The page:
Genome maintenance systems in complex organisms act to promote cell survival at the cost of occasional mutations as a consequence of repair or replication errors. When DNA damage levels are high, these systems can induce apoptosis or cellular senescence to prevent a high mutation load, the most serious consequence of which is cancer. Hence, genome maintenance systems protect organisms at early ages when the impact of losing proliferative cells to apoptosis or senescence is low. However, at later ages the impact of accumulating mutations, depleting cells through apoptosis, and accumulating non-dividing, pro-inflammatory senescent cells is high. Therefore, genome maintenance systems and their sequelae are another example of antagonistic pleiotropy. Importantly, this balancing act can be manipulated, as demonstrated by various conditions that extend life span, including dietary restriction, somatotrophic restraint and possibly the microRNA-mediated cell preservation response. In this renewal application, we propose to further characterize the pro-aging effects of DNA damage and explore if human extreme longevity and healthy aging can be related to exceptional genome maintenance. Based on the results we will then use premature aging mouse models to develop and test novel interventions that promote healthy aging and longevity. The results should clarify the relationships in humans and mice between specific defects in genome maintenance and aging phenotypes, better define proximal end points of aging driven by DNA damage and cellular damage responses in humans and mice and lead to molecular and cellular interventions that alleviate genotoxic stress and/or improve genome maintenance. Based on a wealth of evidence suggesting a causal relationship between adverse health effects associated with aging and DNA damage responses, this PPG application is designed to resolve the complex web of cause and effect relationships between DNA damage and aging, establish clear links between human and mouse DNA damage responses, and explore logical routes to modify these responses to ameliorate genome degeneration and its adverse health effects.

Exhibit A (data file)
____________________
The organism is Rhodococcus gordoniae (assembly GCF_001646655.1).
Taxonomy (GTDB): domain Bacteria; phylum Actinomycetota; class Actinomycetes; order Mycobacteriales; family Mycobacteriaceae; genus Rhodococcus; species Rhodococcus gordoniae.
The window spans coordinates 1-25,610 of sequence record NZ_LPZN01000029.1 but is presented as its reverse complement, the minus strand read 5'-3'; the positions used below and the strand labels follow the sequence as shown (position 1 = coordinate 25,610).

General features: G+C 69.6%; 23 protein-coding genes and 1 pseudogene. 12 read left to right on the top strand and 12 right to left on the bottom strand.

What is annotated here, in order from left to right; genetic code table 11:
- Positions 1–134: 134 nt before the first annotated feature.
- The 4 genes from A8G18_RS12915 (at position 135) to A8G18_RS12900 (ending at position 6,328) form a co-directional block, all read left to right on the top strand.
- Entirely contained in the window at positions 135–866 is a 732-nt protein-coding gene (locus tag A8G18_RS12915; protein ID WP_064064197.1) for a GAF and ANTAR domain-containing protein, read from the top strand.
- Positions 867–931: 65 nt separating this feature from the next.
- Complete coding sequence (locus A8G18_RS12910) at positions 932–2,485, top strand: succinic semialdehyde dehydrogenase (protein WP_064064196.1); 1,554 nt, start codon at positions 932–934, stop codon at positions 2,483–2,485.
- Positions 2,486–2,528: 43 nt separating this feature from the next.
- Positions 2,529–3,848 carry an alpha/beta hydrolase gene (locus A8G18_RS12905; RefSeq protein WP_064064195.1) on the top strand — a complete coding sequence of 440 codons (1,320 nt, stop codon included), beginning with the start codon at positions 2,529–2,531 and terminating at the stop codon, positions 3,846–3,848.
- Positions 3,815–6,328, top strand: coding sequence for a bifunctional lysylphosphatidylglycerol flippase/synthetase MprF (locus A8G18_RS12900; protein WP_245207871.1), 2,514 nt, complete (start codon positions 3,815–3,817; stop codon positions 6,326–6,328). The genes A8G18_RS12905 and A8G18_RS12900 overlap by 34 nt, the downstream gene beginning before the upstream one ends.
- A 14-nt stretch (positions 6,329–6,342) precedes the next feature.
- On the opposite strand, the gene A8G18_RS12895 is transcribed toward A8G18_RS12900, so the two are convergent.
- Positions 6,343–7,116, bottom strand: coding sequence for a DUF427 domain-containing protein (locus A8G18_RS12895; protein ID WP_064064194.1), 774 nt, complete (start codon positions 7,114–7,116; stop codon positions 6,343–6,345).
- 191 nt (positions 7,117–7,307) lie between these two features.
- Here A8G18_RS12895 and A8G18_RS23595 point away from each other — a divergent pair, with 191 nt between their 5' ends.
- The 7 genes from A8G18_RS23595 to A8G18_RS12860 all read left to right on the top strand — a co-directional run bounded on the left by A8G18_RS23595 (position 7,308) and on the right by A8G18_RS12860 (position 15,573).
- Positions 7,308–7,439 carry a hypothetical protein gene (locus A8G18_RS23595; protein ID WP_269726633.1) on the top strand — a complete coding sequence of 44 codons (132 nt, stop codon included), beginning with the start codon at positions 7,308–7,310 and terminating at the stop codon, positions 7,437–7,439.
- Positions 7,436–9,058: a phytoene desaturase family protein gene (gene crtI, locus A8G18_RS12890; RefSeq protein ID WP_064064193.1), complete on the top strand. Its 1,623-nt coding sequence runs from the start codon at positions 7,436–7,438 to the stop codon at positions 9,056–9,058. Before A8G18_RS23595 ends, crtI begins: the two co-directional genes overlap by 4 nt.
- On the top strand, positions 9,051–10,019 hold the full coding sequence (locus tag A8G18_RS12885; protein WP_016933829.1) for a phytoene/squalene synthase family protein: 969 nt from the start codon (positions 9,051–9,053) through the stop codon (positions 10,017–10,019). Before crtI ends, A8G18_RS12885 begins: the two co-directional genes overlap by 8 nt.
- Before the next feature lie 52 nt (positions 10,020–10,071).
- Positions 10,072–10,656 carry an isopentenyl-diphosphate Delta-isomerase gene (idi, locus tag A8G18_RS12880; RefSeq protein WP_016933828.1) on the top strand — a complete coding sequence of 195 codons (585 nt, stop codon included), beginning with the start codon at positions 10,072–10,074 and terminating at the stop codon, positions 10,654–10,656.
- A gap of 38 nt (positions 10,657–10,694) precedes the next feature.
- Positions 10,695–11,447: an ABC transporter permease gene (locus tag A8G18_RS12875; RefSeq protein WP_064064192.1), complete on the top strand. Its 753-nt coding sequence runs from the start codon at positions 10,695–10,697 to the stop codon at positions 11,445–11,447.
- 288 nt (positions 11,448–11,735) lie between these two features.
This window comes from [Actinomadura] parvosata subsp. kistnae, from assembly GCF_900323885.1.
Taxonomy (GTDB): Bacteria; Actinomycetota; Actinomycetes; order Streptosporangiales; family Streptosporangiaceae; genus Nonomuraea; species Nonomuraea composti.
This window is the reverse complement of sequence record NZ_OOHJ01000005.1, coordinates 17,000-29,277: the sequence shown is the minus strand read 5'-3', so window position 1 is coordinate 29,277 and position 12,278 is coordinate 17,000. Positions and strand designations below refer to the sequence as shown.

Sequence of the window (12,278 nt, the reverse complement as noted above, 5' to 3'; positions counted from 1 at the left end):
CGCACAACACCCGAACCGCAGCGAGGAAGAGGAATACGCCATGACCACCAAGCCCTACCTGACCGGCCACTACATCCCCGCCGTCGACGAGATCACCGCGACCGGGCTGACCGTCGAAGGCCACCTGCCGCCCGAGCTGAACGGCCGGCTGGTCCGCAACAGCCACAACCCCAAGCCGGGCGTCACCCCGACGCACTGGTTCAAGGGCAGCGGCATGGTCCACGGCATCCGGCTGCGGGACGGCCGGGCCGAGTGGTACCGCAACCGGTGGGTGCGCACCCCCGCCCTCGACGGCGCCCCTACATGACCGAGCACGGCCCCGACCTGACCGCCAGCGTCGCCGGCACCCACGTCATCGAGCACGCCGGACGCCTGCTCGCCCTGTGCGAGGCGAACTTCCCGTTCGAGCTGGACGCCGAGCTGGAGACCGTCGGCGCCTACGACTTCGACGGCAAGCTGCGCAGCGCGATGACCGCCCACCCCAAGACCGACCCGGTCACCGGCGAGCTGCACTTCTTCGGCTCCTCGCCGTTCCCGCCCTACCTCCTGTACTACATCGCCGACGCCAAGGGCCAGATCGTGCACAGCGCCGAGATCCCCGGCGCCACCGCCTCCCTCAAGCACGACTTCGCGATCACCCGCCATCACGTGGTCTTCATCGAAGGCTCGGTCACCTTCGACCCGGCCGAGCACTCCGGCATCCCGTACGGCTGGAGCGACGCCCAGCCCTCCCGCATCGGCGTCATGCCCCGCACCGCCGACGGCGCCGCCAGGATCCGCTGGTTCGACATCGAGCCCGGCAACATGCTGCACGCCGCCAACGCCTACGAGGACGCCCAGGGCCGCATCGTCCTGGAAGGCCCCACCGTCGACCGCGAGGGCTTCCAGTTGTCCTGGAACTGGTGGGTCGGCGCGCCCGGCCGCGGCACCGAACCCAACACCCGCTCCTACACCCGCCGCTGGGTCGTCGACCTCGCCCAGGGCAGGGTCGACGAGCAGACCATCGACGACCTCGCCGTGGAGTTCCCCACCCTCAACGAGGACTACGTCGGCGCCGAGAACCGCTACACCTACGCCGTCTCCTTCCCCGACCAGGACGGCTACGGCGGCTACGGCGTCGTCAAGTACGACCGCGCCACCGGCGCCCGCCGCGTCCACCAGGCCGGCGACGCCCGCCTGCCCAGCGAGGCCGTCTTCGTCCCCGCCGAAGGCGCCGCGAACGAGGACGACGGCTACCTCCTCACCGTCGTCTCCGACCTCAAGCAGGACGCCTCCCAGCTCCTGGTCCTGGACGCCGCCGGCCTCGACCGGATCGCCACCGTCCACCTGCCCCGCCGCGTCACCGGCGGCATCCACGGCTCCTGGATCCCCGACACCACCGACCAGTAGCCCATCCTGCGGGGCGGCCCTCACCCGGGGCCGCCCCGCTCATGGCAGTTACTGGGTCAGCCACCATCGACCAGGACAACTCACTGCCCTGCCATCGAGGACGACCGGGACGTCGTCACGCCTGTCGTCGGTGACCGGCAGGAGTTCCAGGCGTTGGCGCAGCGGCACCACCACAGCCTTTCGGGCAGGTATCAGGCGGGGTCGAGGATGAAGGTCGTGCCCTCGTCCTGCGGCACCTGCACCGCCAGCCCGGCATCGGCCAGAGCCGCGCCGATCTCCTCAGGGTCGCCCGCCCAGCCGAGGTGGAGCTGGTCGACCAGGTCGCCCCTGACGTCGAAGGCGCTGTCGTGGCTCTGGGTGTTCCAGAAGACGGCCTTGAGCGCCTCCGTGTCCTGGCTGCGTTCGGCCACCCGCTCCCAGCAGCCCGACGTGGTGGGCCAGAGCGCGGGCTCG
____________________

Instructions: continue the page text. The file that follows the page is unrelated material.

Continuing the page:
Public Health Relevance

The continuing increase of life expectancy and growing proportion of elderly impose severe pressure on healthcare resources. This provides not only a serious financial, socio-economic burden and limits productive years, but is also associated with substantial loss of quality of life in the elderly. To develop rational interventions for increasin health span, new knowledge on the basic mechanisms of aging is needed. Work in this PPG since 1999 has identified DNA damage as a major cause of aging. The main objective of this renewal application is to study the molecular, cellular and physiological consequences of DNA damage in intricate detail and use that new knowledge for developing practical interventions that will relieve genotoxic stress and extend the period of healthy life span.

Agency
National Institute of Health (NIH)
Institute
National Institute on Aging (NIA)
Type
Research Program Projects (P01)
Project #
2P01AG017242-17A1
Application #
8742947
Study Section
Special Emphasis Panel (ZAG1)
Program Officer
Guo, Max
Project Start
1999-04-01
Project End
2019-04-30
Budget Start
2014-09-30
Budget End
2015-04-30
Support Year
17
Fiscal Year
2014
Total Cost
Indirect Cost
Name
Albert Einstein College of Medicine
Department
Genetics
Type
Schools of Medicine
DUNS #
City
Bronx
State
NY
Country
United States
Zip Code
10461
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